My 4-year-old son was not a fan of me teasing about something, so he got upset and called me a liar. Thus began a journey through the minefield discussion of how jokes and lies can be told apart from one another. If you’ve never tried to explain the difference to a preschooler, you might not realize just how difficult it is.
Lies, practical jokes, and playing pretend don’t have clear boundaries between them — even for adults. It would be nice if we could adopt some simple household rule, like “always tell the truth,” but to me, that feels like canceling imagination.
If my son wants to sneak around my chair whispering “Dad, I’m a ninja,” should I really spoil his fun by reminding him to say he’s only pretending to be a ninja? And if I don’t, am I letting him “lie?”
My lack of good answers to those questions is what I refer to as the “intellectual mess” of parenthood.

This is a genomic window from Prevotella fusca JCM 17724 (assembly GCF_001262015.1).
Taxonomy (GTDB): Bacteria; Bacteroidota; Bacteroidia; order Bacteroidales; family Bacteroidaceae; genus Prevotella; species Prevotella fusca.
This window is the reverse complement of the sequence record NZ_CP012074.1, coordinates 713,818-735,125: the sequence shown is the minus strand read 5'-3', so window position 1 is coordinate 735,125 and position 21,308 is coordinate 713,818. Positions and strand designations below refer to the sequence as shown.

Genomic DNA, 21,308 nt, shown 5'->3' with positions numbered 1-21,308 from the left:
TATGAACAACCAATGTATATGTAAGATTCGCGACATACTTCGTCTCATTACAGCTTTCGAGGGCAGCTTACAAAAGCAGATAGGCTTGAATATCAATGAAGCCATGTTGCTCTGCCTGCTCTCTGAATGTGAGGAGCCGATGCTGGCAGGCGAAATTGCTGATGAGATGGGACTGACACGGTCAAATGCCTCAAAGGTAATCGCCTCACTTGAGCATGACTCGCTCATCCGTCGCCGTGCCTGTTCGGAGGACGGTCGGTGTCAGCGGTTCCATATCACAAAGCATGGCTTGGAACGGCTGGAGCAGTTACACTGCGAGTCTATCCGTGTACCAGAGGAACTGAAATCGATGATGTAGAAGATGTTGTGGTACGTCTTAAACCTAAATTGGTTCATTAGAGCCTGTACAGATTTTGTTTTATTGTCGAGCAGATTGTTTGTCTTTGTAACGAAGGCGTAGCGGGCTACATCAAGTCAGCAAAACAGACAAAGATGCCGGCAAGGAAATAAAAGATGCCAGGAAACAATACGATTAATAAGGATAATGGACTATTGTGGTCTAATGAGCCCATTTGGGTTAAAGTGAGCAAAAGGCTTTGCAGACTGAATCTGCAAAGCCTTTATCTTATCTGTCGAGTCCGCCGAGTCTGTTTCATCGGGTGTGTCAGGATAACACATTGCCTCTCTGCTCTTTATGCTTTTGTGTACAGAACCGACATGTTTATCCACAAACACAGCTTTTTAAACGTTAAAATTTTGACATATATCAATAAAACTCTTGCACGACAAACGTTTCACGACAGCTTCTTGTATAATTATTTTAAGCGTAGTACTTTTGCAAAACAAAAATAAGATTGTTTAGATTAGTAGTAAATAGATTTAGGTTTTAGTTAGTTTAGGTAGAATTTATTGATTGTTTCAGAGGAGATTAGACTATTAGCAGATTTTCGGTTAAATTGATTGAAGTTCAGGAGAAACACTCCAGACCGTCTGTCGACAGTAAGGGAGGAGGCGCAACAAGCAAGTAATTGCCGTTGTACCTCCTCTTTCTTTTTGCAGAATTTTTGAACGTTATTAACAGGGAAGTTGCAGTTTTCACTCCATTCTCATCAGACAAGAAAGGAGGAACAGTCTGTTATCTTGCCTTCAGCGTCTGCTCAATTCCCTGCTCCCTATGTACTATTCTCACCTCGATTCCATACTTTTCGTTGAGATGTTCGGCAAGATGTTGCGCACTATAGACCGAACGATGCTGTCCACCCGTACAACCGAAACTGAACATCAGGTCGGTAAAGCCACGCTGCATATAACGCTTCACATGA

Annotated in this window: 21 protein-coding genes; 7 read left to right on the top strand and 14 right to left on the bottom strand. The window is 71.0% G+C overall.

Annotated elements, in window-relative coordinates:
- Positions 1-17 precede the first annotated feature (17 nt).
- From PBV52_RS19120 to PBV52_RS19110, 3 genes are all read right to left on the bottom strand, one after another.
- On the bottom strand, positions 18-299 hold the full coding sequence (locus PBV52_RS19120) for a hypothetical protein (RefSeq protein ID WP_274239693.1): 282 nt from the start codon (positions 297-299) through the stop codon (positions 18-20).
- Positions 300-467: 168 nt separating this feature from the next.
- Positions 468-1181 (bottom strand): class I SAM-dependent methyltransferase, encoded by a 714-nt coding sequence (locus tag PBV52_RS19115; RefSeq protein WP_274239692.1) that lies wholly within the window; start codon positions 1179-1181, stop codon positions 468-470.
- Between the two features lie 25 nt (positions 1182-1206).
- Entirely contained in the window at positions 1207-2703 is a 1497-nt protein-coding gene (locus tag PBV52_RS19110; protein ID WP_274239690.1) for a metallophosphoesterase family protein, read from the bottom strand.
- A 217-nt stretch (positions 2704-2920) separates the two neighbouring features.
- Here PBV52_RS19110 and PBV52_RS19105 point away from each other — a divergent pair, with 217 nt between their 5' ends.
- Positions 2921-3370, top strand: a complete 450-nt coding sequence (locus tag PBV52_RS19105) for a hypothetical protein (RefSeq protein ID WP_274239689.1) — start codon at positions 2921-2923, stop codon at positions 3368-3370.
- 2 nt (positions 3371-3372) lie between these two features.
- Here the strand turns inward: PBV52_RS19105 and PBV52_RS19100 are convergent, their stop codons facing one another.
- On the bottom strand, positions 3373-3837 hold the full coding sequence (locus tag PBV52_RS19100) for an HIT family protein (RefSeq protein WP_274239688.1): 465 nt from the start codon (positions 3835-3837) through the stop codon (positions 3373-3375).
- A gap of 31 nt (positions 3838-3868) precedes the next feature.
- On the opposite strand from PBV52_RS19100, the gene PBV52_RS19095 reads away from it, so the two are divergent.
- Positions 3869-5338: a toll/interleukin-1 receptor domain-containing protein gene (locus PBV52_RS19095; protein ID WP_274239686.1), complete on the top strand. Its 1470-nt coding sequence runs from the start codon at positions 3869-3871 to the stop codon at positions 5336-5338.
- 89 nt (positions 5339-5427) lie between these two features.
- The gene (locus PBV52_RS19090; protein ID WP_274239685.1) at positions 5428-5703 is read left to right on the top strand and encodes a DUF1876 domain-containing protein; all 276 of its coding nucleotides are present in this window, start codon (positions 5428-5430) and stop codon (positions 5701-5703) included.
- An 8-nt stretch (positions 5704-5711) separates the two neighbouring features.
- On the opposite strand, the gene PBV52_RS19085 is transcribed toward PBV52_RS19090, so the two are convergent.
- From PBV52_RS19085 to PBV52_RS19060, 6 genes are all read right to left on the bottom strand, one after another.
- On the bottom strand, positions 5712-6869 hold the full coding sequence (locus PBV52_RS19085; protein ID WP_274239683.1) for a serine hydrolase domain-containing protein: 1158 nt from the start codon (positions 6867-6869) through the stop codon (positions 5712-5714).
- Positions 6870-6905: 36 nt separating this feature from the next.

Human consciousness thrives on structure, arrangement, and categorization. For thousands of years, we’ve continuously been inventing new words and systems so that we can understand the world around us — and ourselves — more precisely.
My point is that for the most part, I think we all want to have answers. I don’t mind admitting I don’t know when my children ask me about physics or chemistry or history. But when it’s a question of ethics or morality, I’m consciously afraid of steering them in the wrong direction.
For me, someone whose career is primarily a function of words and ideas, the inability to articulate what constitutes a joke or a lie came as somewhat of a surprise. It also reminded me that for all their usefulness, everything is not about definitions.
Just because I can’t explain the role of empathy in distinguishing between jokes and lies doesn’t mean I can’t model it. Just because I don’t have all the answers — including some of the most important ones — doesn’t mean I can’t lead by example.
Being able to describe what’s right, after all, doesn’t necessarily make a person any more likely to do what’s right.
There’s a lot of grey when it comes to parenting. I suspect it won’t be long until I start noticing more of it in my own reflection.
This story waspreviously published on The Good Men Project.